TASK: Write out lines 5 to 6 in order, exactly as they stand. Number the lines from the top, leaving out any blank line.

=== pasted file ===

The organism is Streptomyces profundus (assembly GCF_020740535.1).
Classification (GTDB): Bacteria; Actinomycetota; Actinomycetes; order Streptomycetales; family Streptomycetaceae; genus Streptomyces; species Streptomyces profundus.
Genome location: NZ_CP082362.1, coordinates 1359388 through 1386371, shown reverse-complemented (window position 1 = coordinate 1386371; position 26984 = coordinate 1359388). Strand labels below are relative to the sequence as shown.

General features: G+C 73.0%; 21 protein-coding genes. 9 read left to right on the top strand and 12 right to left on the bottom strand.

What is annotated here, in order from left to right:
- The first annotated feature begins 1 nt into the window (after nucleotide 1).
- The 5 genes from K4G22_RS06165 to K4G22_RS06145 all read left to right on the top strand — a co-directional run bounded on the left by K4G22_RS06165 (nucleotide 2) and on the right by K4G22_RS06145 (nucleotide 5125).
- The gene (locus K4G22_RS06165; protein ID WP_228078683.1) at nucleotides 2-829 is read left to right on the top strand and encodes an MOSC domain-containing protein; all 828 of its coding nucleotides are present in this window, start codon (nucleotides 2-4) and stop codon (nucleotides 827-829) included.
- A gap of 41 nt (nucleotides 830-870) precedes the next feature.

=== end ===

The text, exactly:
What is annotated here, in order from left to right:
- The first annotated feature begins 1 nt into the window (after nucleotide 1).